An upgrade to one of the nation’s busiest and largest freeways that boosted safety and reduced travel times has been recognised with the most prestigious prize in the Australian construction industry.
The project to revamp a section of Melbourne’s M80 Ring Road was announced as the winner of the 2023 Australian Construction Achievement Award at a gala dinner at the Crown Palladium in Melbourne this week.
Widening 5.7 km of freeway between Sydney Road and Edgars Road in Melbourne’s north, the project was delivered by CPB Contractors and Major Road Projects Victoria.
“This complex project reduced traffic congestion by improving safety and increasing capacity through additional lanes, ramps and a smart freeway management system, all constructed in and around live traffic,” said CPB Contractors Project Director Raphael Touzel.
“The key to the project’s success was collaboration, unique technical solutions, creating a social legacy and an innovation and sustainability culture.”
Working alongside 165,000 vehicles each day, the team completed its work six months ahead of schedule and under the client’s budget.
“Our technical solution maximised work offline, away from the freeway traffic,” Touzel said.
“The key aspects were shifting a major exit ramp, avoiding the need to construct two bridges over the Hume Freeway and saving our client, MRPV, $10 million.”
The team also retained and extended a cable-stay pedestrian bridge that spanned the freeway, rather than demolishing and replacing it, saving around one million dollars, 120 tonnes of steel and 50 cubic metres of concrete.
The project’s intelligent transport system, featuring new infrared traffic loggers, had to be implemented on to the freeway while maintaining and relocating existing communications fibre and power services.
The new transport system features overhead electronic signs, cameras, vehicle detection capabilities and signs that communicate changing speed limits and responses to incidents.
Other innovations rolled out during the project included safety measures such as a truck that could automatically deploy and retrieve traffic cones, an autonomous surveying robot nicknamed Matey that marked lines on the roads and a system of blue beacons that marked when it was safe to enter a plant operating zone.
It was important to maximise the amount of work that could be undertaken behind safety barriers, as construction took place alongside some of Melbourne’s busiest interchanges.
Green way ahead
The M80 upgrade also made significant environmental achievements, marking the first time an Australian freeway used recycled content in every pavement layer.
“As a team we challenged ourselves to find sustainable solutions,” said Touzel.
“Working with MRPV, Department of Transport and Ecologic, we amended the pavement design to not only incorporate reclaimed asphalt but also Reconophalt, a material containing recycled plastics — a first on a Victorian freeway and a legacy for the industry going forward.”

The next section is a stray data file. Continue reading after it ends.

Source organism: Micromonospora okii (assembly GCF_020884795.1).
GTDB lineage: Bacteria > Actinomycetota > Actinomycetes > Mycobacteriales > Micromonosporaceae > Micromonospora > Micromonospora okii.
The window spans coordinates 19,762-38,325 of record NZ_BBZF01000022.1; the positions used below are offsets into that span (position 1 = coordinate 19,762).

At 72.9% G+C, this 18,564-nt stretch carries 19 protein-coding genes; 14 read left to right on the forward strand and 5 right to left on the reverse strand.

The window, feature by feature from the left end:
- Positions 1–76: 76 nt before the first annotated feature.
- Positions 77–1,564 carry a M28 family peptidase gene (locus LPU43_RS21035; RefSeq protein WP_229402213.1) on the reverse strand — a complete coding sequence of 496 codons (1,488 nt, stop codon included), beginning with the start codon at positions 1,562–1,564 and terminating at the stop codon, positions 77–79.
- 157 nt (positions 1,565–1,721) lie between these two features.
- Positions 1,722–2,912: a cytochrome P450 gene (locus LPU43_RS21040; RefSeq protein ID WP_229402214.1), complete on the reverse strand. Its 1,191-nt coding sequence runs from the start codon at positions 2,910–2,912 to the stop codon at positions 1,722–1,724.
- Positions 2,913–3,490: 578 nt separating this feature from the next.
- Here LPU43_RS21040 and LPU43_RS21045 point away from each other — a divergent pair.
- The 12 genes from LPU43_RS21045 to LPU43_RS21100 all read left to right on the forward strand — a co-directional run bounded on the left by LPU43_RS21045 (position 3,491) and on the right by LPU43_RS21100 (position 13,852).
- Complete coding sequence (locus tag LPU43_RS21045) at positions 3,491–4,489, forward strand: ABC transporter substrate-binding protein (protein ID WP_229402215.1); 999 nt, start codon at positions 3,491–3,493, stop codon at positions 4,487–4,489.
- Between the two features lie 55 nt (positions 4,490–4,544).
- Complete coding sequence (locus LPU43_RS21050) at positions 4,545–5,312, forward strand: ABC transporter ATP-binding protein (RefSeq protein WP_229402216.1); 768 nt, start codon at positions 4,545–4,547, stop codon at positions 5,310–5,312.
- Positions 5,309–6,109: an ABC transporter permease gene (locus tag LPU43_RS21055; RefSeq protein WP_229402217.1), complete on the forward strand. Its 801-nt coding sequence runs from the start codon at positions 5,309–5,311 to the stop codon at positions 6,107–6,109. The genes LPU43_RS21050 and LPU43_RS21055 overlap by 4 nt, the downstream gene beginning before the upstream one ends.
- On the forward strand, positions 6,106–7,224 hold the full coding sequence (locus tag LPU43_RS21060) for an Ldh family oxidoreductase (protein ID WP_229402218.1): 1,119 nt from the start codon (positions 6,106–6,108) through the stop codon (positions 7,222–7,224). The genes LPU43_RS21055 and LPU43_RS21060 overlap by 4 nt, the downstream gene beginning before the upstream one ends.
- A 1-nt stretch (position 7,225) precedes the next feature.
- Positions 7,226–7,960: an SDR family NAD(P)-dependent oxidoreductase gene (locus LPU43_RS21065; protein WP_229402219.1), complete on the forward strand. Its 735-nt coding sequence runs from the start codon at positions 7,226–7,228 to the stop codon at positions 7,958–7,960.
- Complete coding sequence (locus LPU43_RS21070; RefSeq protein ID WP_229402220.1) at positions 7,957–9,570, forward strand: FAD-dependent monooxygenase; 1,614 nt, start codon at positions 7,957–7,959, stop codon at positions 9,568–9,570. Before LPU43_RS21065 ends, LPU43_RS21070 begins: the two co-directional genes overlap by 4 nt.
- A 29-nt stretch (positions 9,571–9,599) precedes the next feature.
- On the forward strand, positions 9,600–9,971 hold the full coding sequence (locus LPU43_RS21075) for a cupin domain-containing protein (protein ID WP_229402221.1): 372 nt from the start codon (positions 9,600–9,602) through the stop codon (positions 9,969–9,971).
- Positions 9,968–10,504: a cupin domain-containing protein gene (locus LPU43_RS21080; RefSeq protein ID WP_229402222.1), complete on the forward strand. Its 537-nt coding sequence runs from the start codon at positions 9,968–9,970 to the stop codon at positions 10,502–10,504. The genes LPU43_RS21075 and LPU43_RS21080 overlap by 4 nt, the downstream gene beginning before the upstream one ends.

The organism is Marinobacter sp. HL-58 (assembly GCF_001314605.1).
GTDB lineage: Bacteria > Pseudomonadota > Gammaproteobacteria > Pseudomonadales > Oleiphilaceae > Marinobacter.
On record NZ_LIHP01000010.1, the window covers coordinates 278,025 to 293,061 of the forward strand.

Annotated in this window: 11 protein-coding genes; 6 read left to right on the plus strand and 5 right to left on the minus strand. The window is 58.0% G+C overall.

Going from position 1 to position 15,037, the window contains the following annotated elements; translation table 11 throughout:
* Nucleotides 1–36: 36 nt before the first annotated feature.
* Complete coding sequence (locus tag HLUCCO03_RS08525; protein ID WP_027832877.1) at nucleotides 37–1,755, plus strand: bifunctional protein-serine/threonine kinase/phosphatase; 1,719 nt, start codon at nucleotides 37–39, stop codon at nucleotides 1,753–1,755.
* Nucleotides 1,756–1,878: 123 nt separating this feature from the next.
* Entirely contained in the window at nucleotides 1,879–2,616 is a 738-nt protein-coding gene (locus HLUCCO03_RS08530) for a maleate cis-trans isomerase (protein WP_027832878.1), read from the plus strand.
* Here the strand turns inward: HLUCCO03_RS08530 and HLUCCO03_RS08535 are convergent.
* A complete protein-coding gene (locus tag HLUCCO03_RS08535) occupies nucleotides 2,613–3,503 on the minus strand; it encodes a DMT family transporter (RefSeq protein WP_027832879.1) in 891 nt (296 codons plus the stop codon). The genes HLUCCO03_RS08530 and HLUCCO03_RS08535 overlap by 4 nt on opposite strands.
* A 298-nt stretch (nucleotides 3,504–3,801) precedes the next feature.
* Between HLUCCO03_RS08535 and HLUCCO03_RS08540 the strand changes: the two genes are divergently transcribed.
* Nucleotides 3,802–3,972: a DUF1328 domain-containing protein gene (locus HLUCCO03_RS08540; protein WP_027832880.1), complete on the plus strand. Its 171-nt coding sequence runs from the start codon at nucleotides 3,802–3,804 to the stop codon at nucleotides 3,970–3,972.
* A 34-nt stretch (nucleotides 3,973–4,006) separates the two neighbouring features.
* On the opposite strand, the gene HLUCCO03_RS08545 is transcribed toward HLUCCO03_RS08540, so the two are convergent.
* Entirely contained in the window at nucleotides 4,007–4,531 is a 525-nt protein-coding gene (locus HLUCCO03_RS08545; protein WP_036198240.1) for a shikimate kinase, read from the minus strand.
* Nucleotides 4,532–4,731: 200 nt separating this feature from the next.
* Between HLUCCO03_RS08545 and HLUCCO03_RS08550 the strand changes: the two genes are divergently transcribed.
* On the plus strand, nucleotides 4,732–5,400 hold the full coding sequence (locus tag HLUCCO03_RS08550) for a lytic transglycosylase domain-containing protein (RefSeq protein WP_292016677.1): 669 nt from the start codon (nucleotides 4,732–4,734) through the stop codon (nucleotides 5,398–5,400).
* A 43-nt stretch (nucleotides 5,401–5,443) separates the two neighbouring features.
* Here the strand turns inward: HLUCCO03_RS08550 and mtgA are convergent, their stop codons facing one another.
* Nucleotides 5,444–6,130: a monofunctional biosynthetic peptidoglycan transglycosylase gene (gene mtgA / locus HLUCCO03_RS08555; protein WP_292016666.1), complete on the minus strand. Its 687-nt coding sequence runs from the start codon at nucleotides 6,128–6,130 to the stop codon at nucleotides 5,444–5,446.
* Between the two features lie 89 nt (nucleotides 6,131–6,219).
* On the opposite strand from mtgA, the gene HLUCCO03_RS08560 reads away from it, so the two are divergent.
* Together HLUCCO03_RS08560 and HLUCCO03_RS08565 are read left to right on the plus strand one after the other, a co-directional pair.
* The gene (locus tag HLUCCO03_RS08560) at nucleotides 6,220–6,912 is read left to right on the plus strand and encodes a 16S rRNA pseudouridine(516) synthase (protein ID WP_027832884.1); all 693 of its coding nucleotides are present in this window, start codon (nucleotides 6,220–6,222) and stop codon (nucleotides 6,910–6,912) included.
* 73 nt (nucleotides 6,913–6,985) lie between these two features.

The materials used also included 22 million glass bottles, 35.5 million plastic bags, 800,000 ink toner cartridges and 49,000 tonnes of crushed Class 3 and 4 concrete.
“Overall, our material selection reduced greenhouse gas emissions by over 40 per cent, avoiding 18,530 tonnes of carbon dioxide equivalent,” Touzel said.
Beginning work in 2020 and having to confront the COVID-19 pandemic, the project created and retained hundreds of local jobs. Twenty social enterprises and 25 Aboriginal businesses — including Indiya Geospatial, the main survey contractor on the project — were engaged, resulting in a total of $16.9 million spent on Aboriginal and social enterprises.
Other workforce diversity efforts included engaging six Australian disability enterprises and four businesses in regions of entrenched disadvantage on the project.
Andrew Robilliard, Project Director and Superintendent at project client MRPV, praised the team.
“CPB Contractors have performed at a superior level throughout the contract, consistently exceeding the minimum requirements of the contract through a collaborative and open approach with the MRPV project team,” he said.
Engineers Australia CEO Romilly Madew AO praised the finalists for responding to industry challenges to bolster the sector and continue to strive for excellence in construction.
“Covid-19 disruptions to supply chains and project schedules, economic factors and shortages of skilled personnel in key areas – engineering being one of them – have combined to challenge the sector,” Ms Madew said.
“In trying times, constructors have relied on strong and positive workplace cultures and uncompromising standards of safety and quality. They have embraced technological advances in planning, design and project management to earn their place among the stable of finalists.”
The Australian Construction Achievement Award is presented annually by Engineers Australia and the Australian Constructors Association. Seven projects showcasing exceptional ingenuity and excellence were honoured as finalists at this year’s gala dinner.
Plans showing the works area before and after would have been most helpful.